7

I want to be able to output in decimal and not scientific for all cases in my code.

If I have 122041e+08 then I want it to display as 122041000

If I have 4.6342571e+06 then I want it to display as 4634257.1

... and so on.

Using my code, the output for 4.6342571e+06 is 4634257.100000

void conversion(double counts)
{
  std::ostringstream ss;
  ss << std::fixed << counts;
  std::cout << ss.str() << " MeV";
}

Can someone explain to me why it adds 0's to the end and if it's possible to remove them.

3 Answers 3

6

You can use std::setprecision.

1
  • 1
    ideone.com/5CmObK see here scientific number is converting into normal float number by use of std::fixed rather than std::setprecision. I don't claim mine is right but I am telling you what I observing. I am new to c++; Jun 14, 2021 at 11:59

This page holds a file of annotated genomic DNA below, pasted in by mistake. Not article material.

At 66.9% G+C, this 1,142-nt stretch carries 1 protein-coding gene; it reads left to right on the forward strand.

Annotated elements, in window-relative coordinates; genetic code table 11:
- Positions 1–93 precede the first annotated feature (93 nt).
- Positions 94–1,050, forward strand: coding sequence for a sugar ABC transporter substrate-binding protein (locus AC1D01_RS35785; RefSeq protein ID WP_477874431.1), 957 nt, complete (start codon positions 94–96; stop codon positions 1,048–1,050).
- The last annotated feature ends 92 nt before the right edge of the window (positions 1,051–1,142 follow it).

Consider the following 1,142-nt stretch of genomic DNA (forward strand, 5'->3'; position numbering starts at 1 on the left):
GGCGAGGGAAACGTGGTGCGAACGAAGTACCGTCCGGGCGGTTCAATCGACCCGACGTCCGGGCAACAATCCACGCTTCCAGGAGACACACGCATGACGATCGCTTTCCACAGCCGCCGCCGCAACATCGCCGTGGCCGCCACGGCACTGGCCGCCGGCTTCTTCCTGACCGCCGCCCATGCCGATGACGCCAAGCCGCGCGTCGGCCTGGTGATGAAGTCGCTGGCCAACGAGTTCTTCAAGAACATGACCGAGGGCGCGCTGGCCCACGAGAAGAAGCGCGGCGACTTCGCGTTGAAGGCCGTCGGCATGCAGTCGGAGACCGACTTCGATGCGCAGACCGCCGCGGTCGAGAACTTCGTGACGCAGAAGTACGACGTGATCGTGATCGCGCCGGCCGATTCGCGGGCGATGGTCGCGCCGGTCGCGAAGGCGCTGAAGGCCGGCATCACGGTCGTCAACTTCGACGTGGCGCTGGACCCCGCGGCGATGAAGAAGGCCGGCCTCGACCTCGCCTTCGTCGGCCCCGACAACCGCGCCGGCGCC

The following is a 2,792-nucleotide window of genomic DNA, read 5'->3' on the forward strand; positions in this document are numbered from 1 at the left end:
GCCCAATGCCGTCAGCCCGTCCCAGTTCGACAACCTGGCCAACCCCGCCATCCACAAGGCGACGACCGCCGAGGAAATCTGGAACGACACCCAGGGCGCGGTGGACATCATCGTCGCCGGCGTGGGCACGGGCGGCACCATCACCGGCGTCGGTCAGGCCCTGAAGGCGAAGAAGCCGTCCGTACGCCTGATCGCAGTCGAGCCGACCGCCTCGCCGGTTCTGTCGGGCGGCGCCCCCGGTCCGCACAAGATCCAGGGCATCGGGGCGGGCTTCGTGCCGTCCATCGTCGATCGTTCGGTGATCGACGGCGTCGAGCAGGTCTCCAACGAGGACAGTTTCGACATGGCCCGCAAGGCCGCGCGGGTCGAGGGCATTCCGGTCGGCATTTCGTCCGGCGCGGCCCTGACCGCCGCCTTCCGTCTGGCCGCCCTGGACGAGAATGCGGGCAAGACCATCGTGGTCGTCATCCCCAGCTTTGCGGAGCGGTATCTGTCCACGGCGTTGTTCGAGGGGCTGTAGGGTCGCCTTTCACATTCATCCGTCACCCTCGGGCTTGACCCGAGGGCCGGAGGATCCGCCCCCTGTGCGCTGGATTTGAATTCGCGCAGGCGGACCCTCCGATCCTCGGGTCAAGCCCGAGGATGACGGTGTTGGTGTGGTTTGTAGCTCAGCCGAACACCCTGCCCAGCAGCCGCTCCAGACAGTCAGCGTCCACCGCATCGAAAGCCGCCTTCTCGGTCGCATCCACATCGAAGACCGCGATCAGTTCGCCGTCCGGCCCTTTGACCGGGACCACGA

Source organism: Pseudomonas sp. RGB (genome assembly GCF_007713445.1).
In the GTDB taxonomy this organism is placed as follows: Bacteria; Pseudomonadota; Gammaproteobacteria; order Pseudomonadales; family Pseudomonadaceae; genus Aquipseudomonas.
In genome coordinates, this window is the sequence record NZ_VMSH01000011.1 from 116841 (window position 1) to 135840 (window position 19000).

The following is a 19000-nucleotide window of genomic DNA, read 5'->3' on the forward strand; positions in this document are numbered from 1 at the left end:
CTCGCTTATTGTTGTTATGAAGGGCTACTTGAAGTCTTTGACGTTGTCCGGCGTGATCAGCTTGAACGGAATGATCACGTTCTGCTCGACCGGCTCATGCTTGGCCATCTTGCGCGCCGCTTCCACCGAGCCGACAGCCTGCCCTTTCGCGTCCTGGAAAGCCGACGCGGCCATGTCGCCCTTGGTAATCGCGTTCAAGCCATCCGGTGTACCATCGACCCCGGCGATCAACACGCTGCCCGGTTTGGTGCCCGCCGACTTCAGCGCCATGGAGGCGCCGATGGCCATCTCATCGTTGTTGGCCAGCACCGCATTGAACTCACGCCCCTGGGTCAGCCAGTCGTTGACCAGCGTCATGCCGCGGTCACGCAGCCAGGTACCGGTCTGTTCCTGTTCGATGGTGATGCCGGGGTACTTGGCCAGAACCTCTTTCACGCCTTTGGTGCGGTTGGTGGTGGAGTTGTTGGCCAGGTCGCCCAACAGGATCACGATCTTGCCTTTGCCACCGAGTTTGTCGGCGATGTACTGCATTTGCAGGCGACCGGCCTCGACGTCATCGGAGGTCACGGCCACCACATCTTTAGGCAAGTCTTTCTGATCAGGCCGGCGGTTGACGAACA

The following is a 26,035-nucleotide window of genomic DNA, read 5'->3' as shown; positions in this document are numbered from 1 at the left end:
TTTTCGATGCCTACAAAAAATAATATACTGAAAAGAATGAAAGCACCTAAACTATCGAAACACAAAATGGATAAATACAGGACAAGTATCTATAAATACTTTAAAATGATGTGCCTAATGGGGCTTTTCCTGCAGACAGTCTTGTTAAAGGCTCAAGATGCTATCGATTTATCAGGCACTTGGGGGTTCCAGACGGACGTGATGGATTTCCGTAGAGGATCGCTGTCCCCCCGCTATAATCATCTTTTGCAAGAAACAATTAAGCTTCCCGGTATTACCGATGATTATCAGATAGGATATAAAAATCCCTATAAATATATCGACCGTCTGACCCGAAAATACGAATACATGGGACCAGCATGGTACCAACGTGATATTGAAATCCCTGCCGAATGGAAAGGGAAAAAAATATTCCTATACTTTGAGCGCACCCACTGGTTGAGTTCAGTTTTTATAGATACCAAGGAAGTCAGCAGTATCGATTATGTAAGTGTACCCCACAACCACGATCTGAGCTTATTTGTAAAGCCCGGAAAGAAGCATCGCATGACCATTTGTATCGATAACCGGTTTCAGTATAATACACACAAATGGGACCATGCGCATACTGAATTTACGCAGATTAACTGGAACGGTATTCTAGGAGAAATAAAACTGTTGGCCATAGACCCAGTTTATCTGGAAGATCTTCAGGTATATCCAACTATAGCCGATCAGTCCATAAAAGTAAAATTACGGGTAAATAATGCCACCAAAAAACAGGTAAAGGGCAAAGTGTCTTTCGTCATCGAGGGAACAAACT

2

There is a method in your output string stream called precision. You can use it to adjust the number of digits after the comma. It defaults to 6 and missing digits are filled up with 0s (hence the name fixed). In order to achieve 4634257.1 being displayed, set precision to 1:

void conversion(double counts)
{
  std::ostringstream ss;
  ss.precision(1);
  ss << std::fixed << counts;
  std::cout << ss.str() << " MeV";
}
0

It adds the zeros because you've (unknowingly) asked for them. The default precision is 6, and in fixed format, that means 6 digits after the decimal (regardless of how many before). The precision has a different meaning according to the format being used for the output. (Which doesn't sound very orthogonal, but works out well in practice, once you know what to expect.)

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